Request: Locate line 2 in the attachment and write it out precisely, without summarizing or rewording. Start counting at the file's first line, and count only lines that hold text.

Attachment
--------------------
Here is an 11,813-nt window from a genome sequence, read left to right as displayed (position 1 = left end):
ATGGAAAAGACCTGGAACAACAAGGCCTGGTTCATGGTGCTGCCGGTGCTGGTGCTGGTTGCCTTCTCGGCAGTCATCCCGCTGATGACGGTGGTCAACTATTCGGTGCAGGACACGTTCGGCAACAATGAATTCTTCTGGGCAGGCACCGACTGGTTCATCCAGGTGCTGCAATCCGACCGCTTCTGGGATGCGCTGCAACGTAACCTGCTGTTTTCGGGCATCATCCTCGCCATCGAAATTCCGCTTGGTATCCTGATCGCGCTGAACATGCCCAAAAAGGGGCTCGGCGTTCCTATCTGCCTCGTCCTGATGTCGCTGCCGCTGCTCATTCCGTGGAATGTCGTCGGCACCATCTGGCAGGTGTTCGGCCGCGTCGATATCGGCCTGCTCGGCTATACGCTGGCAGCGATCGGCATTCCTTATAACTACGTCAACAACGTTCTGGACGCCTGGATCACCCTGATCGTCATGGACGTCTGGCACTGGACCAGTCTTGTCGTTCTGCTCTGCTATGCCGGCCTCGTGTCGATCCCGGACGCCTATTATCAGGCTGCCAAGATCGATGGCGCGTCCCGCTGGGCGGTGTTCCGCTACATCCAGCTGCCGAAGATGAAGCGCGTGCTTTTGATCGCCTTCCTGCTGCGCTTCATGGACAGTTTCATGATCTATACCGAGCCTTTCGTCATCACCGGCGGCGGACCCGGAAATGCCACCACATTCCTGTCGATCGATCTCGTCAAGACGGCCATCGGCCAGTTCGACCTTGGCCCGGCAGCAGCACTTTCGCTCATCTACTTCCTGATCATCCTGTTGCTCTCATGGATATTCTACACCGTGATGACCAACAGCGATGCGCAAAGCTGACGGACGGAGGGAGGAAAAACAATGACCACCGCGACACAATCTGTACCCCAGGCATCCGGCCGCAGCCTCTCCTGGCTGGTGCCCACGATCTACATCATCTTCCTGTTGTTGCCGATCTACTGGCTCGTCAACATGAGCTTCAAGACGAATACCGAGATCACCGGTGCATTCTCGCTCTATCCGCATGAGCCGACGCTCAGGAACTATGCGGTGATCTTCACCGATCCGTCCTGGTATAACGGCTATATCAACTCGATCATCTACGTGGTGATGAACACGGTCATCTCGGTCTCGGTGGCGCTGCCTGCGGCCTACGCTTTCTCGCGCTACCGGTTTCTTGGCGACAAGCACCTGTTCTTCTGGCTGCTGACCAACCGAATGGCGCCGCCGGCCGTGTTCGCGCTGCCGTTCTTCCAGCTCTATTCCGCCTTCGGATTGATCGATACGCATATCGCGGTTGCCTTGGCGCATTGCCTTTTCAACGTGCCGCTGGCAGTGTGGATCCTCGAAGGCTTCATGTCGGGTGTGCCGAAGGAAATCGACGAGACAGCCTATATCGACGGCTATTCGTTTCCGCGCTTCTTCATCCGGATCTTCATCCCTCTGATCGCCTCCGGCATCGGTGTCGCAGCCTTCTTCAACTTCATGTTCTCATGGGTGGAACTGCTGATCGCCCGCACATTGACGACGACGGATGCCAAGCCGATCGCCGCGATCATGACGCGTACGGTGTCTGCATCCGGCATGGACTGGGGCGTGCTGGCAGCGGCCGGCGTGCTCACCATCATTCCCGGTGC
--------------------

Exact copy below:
ATGGAAAAGACCTGGAACAACAAGGCCTGGTTCATGGTGCTGCCGGTGCTGGTGCTGGTTGCCTTCTCGGCAGTCATCCCGCTGATGACGGTGGTCAACTATTCGGTGCAGGACACGTTCGGCAACAATGAATTCTTCTGGGCAGGCACCGACTGGTTCATCCAGGTGCTGCAATCCGACCGCTTCTGGGATGCGCTGCAACGTAACCTGCTGTTTTCGGGCATCATCCTCGCCATCGAAATTCCGCTTGGTATCCTGATCGCGCTGAACATGCCCAAAAAGGGGCTCGGCGTTCCTATCTGCCTCGTCCTGATGTCGCTGCCGCTGCTCATTCCGTGGAATGTCGTCGGCACCATCTGGCAGGTGTTCGGCCGCGTCGATATCGGCCTGCTCGGCTATACGCTGGCAGCGATCGGCATTCCTTATAACTACGTCAACAACGTTCTGGACGCCTGGATCACCCTGATCGTCATGGACGTCTGGCACTGGACCAGTCTTGTCGTTCTGCTCTGCTATGCCGGCCTCGTGTCGATCCCGGACGCCTATTATCAGGCTGCCAAGATCGATGGCGCGTCCCGCTGGGCGGTGTTCCGCTACATCCAGCTGCCGAAGATGAAGCGCGTGCTTTTGATCGCCTTCCTGCTGCGCTTCATGGACAGTTTCATGATCTATACCGAGCCTTTCGTCATCACCGGCGGCGGACCCGGAAATGCCACCACATTCCTGTCGATCGATCTCGTCAAGACGGCCATCGGCCAGTTCGACCTTGGCCCGGCAGCAGCACTTTCGCTCATCTACTTCCTGATCATCCTGTTGCTCTCATGGATATTCTACACCGTGATGACCAACAGCGATGCGCAAAGCTGACGGACGGAGGGAGGAAAAACAATGACCACCGCGACACAATCTGTACCCCAGGCATCCGGCCGCAGCCTCTCCTGGCTGGTGCCCACGATCTACATCATCTTCCTGTTGTTGCCGATCTACTGGCTCGTCAACATGAGCTTCAAGACGAATACCGAGATCACCGGTGCATTCTCGCTCTATCCGCATGAGCCGACGCTCAGGAACTATGCGGTGATCTTCACCGATCCGTCCTGGTATAACGGCTATATCAACTCGATCATCTACGTGGTGATGAACACGGTCATCTCGGTCTCGGTGGCGCTGCCTGCGGCCTACGCTTTCTCGCGCTACCGGTTTCTTGGCGACAAGCACCTGTTCTTCTGGCTGCTGACCAACCGAATGGCGCCGCCGGCCGTGTTCGCGCTGCCGTTCTTCCAGCTCTATTCCGCCTTCGGATTGATCGATACGCATATCGCGGTTGCCTTGGCGCATTGCCTTTTCAACGTGCCGCTGGCAGTGTGGATCCTCGAAGGCTTCATGTCGGGTGTGCCGAAGGAAATCGACGAGACAGCCTATATCGACGGCTATTCGTTTCCGCGCTTCTTCATCCGGATCTTCATCCCTCTGATCGCCTCCGGCATCGGTGTCGCAGCCTTCTTCAACTTCATGTTCTCATGGGTGGAACTGCTGATCGCCCGCACATTGACGACGACGGATGCCAAGCCGATCGCCGCGATCATGACGCGTACGGTGTCTGCATCCGGCATGGACTGGGGCGTGCTGGCAGCGGCCGGCGTGCTCACCATCATTCCCGGTGC